Posts Tagged ‘Kate Bush’
September 15, 2015 | by Sadie Stein
Once upon a time, a newly married couple rode an old train from Myrdal to Flåm. The train passed through mountains and valleys, past waterfalls and vast lakes. Often the climb was dramatically steep, the hairpin turns almost impossibly sharp. The passengers ran from window to window in a frenzy of excitement, exclaiming at the vivid scenery, blinking in wonder when the train emerged from a tunnel.
A voice spoke to the passengers, first in Norwegian, then in German, then English. The voice spoke of gradients and history: of the men who had built tracks from wood and stone and the many people who had ridden on the red seats of the old train. And there were legends, too: this was folklore country. The land through which the train was passing was said to be haunted by trolls and fays. The valleys were home to the Hulder, a forest siren who lured mortals with her unearthly song. The bride squeezed her husband’s hand in excitement. Here was magic; here was darkness. Read More »
August 29, 2014 | by The Paris Review
John Swartzwelder has written more Simpsons episodes than any other writer (fifty-nine in total). He’s also one of the most eccentric writers in the business: one story goes that “when he could no longer smoke in restaurants, he bought his favorite booth from his favorite diner and had it installed in his home.” Since leaving The Simpsons in 2003, he has self-published a novel each year, all of which are available on his Web site. After reading his first novel, The Time Machine Did It, I’m not surprised that Swartzwelder is the same person who introduced now-classic Simpsons characters such as Cletus Spuckler, Stampy the Elephant, and the three-eyed fish Blinky (who has now become a symbol among pundits for nuclear waste and wildlife mutation). The novels are pure screwball, honoring the comedies of the Marx Brothers and Preston Sturges as Swartzwelder dismisses any narrative rule for laughs. In The Time Machine Did It, a private detective named Frank Burly (“to give prospective clients the idea that I was a burly kind of man ... and who would be frank with them at all times”) finds himself traveling through time for a supposed multimillionaire who wakes up one day to find that everything he owns is gone. The plotline includes a homemade time machine and a town taken over by criminals, but why the novel works is the simple fact that it never takes itself too seriously. “On an impulse I mooned most of the 1950’s as I went by. I don’t know what makes me do these things. I guess it’s just part of my charm.” —Justin Alvarez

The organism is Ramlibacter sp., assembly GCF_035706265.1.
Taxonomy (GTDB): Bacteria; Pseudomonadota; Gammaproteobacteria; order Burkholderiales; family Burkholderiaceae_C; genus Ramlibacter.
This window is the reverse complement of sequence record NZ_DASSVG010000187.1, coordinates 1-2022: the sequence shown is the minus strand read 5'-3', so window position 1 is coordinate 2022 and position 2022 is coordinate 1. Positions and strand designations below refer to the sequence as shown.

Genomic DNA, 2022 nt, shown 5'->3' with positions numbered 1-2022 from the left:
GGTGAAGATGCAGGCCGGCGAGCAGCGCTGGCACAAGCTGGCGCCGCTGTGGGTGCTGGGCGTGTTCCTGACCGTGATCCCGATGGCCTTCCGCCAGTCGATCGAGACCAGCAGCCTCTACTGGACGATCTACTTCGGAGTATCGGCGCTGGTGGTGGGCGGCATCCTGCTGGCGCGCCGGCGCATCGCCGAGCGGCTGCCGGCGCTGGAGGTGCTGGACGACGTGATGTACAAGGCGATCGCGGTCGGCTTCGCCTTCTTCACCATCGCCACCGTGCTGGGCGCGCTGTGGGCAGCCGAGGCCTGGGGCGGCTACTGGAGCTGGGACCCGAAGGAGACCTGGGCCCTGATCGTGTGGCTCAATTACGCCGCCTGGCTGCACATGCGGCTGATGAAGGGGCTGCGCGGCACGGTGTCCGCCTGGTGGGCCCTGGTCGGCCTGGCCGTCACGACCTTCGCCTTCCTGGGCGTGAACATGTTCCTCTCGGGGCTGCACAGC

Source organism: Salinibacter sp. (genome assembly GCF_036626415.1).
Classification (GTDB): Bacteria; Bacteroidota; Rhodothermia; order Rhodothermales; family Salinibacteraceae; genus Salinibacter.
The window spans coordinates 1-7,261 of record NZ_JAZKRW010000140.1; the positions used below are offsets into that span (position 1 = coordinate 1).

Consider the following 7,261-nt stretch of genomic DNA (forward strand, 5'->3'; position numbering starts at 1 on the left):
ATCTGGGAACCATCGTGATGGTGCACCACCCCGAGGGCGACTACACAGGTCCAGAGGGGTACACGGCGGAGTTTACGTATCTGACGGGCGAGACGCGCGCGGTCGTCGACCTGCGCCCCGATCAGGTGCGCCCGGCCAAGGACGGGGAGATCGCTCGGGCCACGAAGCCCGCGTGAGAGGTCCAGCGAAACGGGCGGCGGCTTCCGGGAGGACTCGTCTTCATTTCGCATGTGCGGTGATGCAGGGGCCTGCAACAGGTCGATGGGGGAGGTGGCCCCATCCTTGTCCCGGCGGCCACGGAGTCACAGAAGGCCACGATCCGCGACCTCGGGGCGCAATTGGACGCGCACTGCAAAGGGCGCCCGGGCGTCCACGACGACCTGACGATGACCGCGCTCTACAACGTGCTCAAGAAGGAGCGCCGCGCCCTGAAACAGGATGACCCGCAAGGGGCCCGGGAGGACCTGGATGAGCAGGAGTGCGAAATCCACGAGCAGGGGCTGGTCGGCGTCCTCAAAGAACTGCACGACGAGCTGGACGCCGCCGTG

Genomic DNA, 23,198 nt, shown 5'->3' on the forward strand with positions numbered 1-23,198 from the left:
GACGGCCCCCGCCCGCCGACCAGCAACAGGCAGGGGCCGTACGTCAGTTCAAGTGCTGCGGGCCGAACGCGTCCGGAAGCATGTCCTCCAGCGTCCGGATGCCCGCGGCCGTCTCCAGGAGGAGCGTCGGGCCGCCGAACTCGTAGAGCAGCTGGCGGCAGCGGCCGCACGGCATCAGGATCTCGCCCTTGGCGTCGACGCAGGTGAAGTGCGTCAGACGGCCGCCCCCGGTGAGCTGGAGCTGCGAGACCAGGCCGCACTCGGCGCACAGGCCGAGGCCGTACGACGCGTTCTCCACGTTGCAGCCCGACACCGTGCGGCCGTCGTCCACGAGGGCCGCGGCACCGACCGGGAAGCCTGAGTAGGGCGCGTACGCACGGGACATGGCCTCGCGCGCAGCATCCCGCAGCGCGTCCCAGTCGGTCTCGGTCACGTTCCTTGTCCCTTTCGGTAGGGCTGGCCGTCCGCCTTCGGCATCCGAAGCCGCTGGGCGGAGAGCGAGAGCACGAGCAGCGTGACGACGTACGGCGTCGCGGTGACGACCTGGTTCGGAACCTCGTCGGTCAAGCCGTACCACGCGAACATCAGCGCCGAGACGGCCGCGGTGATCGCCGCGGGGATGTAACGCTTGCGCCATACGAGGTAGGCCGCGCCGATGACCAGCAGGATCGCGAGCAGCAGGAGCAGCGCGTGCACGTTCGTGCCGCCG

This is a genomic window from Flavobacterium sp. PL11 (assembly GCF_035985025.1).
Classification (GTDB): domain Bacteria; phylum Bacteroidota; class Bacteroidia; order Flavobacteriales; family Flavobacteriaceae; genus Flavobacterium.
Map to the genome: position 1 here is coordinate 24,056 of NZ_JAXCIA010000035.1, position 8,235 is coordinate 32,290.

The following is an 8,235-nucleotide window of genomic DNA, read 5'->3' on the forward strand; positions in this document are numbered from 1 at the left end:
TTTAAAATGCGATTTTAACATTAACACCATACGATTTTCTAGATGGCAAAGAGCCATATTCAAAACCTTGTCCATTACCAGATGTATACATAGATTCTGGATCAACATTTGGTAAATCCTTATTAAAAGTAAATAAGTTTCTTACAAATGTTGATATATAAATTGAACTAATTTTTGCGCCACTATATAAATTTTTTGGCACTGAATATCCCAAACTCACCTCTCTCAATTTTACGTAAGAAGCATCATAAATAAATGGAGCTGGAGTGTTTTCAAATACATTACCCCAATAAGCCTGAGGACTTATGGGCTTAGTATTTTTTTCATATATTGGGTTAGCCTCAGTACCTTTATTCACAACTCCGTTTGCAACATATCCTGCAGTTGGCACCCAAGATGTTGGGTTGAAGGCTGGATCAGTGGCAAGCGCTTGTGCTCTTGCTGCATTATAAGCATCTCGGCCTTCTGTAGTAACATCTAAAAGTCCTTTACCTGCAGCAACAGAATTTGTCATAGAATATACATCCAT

In outline, it reads like something made up by Roberto Bolaño: an Austrian writer crosses America, wracked by nightmares and visions and pursued by his mysterious, estranged wife. Peter Handke’s 1972 novella Short Letter, Long Farewell helped inspire the American “road movies” of Wim Wenders, and if Bolaño didn’t know the book, there is a strong family resemblance. As the critic Wayne Koestenbaum put it, the two writers share an “ability to sound sane (though vacant-souled) about insane circumstances,” whether these involve a desert sunset or a restaurant serving bear hock à la Daniel Boone. —Lorin Stein